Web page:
The growth of firms is fundamentally based on selfreinforcing feedback loops, one of the most important of which involves cash flow.When profit margin is positive, sales generate cash, which may then be reinvested to finance the operating cash cycle.We analyze simulations of a sustainable growth model of a generic new venture to assess the importance of taxes, and regulatory costs in determining growth.The results suggest that new ventures are particularly vulnerable to public policy effects, since their working capital resource levels are minimal, and they have few options to raise external funds necessary to fuel their initial operating cash cycles.Clearly, this has potential consequences in terms of gaining competitive advantage from experience effects, word of mouth, scale economies, etc. The results of this work suggest that system dynamics models may provide public policy-makers a cost-effective means to meet the spirit of the U.S. Regulatory Flexibility Act
Man has been seeking an ideal existence for a very long time. In this existence, justice, love, and peace are no longer words, but actual experiences. How ever, with the American preemptive invasion and occupation of Afghanistan and Iraq and the subsequent prisoner abuse, such an existence seems to be farther and farther away from reality. The purpose of this work is to stop this dangerous trend by promoting justice, love, and peace through a change of the paradigm that is inconsistent with justice, love, and peace. The strong paradigm that created the strong nation like the U.S. and the strong man like George W. Bush have been the culprit, rather than the contributor, of the above three universal ideals. Thus, rather than justice, love, and peace, the strong paradigm resulted in in justice, hatred, and violence. In order to remove these three and related evils, what the world needs in the beginning of the third millenium is the weak paradigm. Through the acceptance of the latter paradigm, the golden mean or middle paradigm can be formulated, which is a synergy of the weak and the strong paradigm. In order to understand properly the meaning of these paradigms, however, some digression appears necessary.
Two competing hypotheses have been developed in the public economics literature to explain the growth of government spending. The first, termed the fiscal illusion…
Two competing hypotheses have been developed in the public economics literature to explain the growth of government spending. The first, termed the fiscal illusion hypothesis, holds that governments have incentives to induce a misperception in the population about the cost of government. By constructing complex systems of taxation that obscure the true cost of government services, governments can lead the taxpayer to demand a larger quantity of services. The other hypothesis, the fiscal stress hypothesis, holds that tax complexity diversifies revenues, leading to less revenue variability and, hence, lower costs. Taxpayers, then, demand more government services. The two hypotheses make very different assumptions about the incentives of governments in regard to an informed electorate. The fiscal illusion hypothesis suggests incentives to obscure information, while the fiscal stress hypothesis suggests incentives to reveal true costs.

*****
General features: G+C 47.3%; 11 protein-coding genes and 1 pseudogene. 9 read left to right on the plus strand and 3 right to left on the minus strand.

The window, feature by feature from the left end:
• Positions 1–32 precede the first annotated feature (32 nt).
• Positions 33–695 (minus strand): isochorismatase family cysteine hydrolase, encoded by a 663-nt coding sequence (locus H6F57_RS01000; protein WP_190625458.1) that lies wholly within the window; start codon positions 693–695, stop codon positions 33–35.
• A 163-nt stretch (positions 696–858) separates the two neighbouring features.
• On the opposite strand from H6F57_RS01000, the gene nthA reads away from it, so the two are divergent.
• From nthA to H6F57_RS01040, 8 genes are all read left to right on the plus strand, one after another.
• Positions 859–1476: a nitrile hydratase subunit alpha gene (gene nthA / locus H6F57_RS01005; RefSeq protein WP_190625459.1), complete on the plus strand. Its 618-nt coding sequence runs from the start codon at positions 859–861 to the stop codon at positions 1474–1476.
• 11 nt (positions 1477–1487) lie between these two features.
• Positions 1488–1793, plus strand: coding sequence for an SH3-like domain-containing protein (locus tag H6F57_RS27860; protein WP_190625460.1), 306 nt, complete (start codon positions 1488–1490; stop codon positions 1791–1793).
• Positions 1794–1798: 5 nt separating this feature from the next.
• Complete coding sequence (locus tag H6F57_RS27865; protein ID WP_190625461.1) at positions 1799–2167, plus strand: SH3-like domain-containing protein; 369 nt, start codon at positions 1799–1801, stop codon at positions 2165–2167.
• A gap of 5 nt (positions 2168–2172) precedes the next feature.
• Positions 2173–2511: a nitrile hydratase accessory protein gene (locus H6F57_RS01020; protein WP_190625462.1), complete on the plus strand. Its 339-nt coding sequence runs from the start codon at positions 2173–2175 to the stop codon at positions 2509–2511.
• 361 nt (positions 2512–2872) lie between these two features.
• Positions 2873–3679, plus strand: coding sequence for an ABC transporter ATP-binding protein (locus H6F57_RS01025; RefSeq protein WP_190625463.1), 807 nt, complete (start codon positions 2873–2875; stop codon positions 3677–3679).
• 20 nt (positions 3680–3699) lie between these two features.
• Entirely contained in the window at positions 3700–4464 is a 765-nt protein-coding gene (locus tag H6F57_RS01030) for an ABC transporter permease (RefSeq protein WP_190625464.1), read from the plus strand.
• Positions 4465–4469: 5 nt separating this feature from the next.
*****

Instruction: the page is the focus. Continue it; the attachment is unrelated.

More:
Accounting and financial reporting can play a role in revealing fiscal information to taxpayers, directly or indirectly, through information intermediaries. If the fiscal illusion hypothesis describes the behavior of governments, we would expect that such governments would attempt to protect the information advantage that is conveyed by a complex tax structure by minimizing accounting disclosures. On the other hand, the fiscal illusion hypothesis suggests that a government with a complex tax structure has no reason to minimize disclosure, and may have incentives publicize lower service costs.
This study examines the association of tax complexity and financial disclosure. We find that there is more disclosure in cities with more complex tax systems, a result that supports the fiscal stress hypothesis.
This paper uses a representative sample of U.S. workers to examine how self-employment may reduce work-life conflict. We find that self-employment prevents work from…
This paper uses a representative sample of U.S. workers to examine how self-employment may reduce work-life conflict. We find that self-employment prevents work from interfering with life (WIL), especially among women, but it heightens the tendency for life to interfere with work (LIW). We show that self-employment is connected to WIL and LIW by different causal mechanisms. The self-employed experience less WIL because they have more autonomy and control over the duration and timing of work. Working at home is the most important reason the self-employed experience more LIW than wage and salary workers.